After controlling for socioeconomic differences, we failed to detect any deficit in problem-solving abilities, motor development, or behavior in tests of 7-month-old infants who were prenatally exposed to a wide range of arsenic concentrations. This was a large population-based study, involving 1,799 infants, and we had individual measures of maternal urinary arsenic concentrations at two periods in pregnancy. In addition, we measured a large number of variables that could affect child development and took them into account in the analyses. The developmental tests had good test–retest and interobserver reliabilities and appeared to be sensitive. In the multiple regressions, household assets, fathers’ education, maternal nutritional status, and child’s birth size, gestational age, current nutritional status, sex, and age were significantly independently related to one or more of the child development outcomes. It is therefore reasonable to conclude that the lack of any marked effect of arsenic exposure in pregnancy on infant motor development and problem solving is probably a valid finding.
The lack of detectable effect is encouraging considering the high levels of arsenic exposure. However, we need to be cautious when interpreting the findings because other unmeasured cognitive functions might have been affected. Furthermore, we examined these children at only one age, and it remains possible that effects could appear at a later age when new functions develop. We were unable to find another prospective study that examined the effect of intrauterine exposure of arsenic on infant development.
A recent study took a retrospective history of prenatal exposure to arsenic-contaminated drinking water and found no effect on school-age children’s cognition (von Ehrenstein et al. 2007
). However, cognitive deficits in schoolchildren currently exposed to arsenic-contaminated drinking water have been found in different countries (Rosado et al. 2007
; Wang et al. 2007
; Wasserman et al. 2004
), although the specific cognitive functions affected have varied and the effect size was generally small. It may be that duration of exposure is important. Previous studies in Bangladesh found a smaller effect of arsenic exposure in 6-year-olds (Wasserman et al. 2007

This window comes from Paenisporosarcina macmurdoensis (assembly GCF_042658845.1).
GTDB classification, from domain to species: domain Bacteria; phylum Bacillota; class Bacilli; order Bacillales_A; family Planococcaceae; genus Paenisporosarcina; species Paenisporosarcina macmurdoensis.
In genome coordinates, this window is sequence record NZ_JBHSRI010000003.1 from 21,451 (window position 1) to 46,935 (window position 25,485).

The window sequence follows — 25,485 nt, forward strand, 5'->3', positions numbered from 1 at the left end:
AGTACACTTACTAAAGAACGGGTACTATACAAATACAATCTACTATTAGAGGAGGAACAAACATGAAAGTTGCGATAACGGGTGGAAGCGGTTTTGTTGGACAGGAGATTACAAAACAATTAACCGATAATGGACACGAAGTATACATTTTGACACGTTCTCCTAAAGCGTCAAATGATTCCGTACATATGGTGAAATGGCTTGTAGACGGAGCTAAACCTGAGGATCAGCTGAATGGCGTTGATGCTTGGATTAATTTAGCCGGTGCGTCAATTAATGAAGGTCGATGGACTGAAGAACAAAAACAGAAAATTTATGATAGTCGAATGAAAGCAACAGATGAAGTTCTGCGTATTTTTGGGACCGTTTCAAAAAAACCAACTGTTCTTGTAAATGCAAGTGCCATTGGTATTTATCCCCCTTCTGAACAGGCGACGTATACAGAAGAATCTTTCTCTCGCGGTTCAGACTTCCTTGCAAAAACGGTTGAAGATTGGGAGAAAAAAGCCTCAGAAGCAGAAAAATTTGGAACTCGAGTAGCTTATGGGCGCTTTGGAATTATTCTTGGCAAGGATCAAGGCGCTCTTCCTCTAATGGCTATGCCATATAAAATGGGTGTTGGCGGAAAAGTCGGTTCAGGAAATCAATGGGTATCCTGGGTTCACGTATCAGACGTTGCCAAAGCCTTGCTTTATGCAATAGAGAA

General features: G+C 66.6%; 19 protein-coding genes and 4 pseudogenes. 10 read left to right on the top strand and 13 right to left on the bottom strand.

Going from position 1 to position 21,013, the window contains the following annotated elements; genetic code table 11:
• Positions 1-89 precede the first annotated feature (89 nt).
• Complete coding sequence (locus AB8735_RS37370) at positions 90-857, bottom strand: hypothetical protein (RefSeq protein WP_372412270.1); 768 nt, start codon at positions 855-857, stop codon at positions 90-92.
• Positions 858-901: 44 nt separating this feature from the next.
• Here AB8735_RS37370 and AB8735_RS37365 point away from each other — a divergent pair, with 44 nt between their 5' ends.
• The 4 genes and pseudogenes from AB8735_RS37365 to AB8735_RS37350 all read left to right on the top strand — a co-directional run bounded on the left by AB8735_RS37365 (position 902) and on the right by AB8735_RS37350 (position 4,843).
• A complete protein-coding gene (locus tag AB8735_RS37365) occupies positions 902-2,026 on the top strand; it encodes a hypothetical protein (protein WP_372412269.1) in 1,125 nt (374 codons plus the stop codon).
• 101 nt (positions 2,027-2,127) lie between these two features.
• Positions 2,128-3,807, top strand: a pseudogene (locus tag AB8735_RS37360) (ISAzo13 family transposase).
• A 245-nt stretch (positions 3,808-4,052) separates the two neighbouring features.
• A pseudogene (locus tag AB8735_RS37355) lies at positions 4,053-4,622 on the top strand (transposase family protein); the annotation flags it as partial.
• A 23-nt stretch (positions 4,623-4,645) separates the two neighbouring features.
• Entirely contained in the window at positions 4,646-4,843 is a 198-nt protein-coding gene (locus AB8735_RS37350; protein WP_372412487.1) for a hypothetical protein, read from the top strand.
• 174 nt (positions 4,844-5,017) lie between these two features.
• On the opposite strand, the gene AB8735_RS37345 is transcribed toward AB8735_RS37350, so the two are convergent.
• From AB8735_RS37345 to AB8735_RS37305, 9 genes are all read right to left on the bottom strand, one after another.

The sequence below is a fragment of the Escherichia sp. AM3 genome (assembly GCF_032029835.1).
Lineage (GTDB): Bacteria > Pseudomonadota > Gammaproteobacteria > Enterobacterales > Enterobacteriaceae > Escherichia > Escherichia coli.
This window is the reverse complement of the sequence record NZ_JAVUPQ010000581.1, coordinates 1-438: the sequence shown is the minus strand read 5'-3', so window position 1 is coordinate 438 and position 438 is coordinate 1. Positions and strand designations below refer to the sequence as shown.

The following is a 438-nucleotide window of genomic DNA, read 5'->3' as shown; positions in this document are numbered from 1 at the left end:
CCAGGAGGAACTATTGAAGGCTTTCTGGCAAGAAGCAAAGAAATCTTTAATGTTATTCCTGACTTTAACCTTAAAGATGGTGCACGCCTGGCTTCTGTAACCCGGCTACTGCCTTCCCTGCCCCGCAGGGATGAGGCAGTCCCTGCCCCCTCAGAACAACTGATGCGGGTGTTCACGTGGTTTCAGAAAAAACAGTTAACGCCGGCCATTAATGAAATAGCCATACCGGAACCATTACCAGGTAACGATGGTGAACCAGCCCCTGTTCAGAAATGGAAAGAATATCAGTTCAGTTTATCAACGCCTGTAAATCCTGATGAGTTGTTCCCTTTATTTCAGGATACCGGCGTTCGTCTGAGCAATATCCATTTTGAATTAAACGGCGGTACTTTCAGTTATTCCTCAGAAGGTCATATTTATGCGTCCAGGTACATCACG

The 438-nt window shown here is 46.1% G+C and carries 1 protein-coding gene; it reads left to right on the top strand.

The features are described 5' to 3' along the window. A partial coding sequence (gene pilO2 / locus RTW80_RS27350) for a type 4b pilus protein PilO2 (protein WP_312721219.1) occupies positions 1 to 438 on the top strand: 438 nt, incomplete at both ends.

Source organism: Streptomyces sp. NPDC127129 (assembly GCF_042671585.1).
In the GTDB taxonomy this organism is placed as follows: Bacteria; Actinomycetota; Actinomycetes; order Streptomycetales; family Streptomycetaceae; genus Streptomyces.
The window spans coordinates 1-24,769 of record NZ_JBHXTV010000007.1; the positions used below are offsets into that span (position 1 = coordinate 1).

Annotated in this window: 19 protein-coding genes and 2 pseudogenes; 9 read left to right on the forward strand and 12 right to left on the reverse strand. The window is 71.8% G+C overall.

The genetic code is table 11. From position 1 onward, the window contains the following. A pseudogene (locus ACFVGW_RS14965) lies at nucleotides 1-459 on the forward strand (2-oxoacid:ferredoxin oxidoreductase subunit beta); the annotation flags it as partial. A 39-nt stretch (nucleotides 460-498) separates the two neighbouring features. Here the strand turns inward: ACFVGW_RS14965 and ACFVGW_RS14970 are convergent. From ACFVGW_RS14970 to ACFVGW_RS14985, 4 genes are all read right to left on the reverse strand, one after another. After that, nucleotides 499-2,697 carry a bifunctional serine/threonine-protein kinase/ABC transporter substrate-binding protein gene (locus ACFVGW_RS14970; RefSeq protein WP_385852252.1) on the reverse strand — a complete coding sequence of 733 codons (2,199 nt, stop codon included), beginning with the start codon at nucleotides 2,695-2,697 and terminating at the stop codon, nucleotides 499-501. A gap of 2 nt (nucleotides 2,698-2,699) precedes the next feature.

) than in 10-year-olds (Wasserman et al. 2004
). In the present study, arsenic concentration in urine was related to a wide range of socioeconomic variables. The association between arsenic exposure and circumstances of poverty is a common finding (Rahman et al. 2006
), and the effect of poverty on child development is well documented and generally increases with age (Grantham-McGregor et al. 2007
). It is difficult to measure all factors associated with poverty that affect child development. For example, few studies of arsenic exposure in school-age children have measured stimulation in the home, which is an important determinant of child development. However, the previous Bangladeshi study of 6-year-olds attempted to take stimulation into account and still found a small deficit in cognitive function associated with arsenic exposure (Wasserman et al. 2007
Arsenic exerts its toxic effects at least partly via oxidative effects (Chattopadhyay et al. 2002
). In the present study, all mothers received folate in pregnancy, and a possible explanation for the lack of a detectable effect is that there was some protection due to folate, which has antioxidant properties (Mukherjee et al. 2006
). Another protective mechanism is the induced metabolism of arsenic in pregnancy (Vahter 2007
). Inorganic arsenic, the main form in the drinking water, is methylated via one-carbon metabolism, producing methylarsonic acid (MMA) and dimethylarsinic acid (DMA), which are the main metabolites excreted in urine (Vahter 2002
). Although a high percentage of MMA in urine is considered a risk factor for a wide range of toxic effects of arsenic (e.g., Li et al. 2008
; Tseng 2007
), a high percentage of DMA is associated with increased rate of excretion and fewer health risks. We found that the mothers of the studied infants had remarkably efficient methylation of arsenic already in early pregnancy (Li et al. 2008
), and it is likely that further improvement occurred with advancing gestation (Concha et al. 1998
; Hopenhayn et al. 2003
The present findings are likely to reflect mainly intrauterine exposure, because arsenic readily crosses the placenta and breast milk excretes very little arsenic (Concha et al. 1998
). In a subsample in this cohort, the median concentration of arsenic in breast milk was 1 μg/L (Fangstrom et al. 2008
). In this cohort, exclusive breast-feeding lasted 4 months on average, and essentially all children were partly or predominantly breast-fed at the time of the testing at 7 months (Saha et al. 2008
). However, around half the children were taking semisolids or solids at 6 months of age, mostly begun after 5 months. Therefore, a limitation to the study is that the children would have had some small exposure to other sources of arsenic.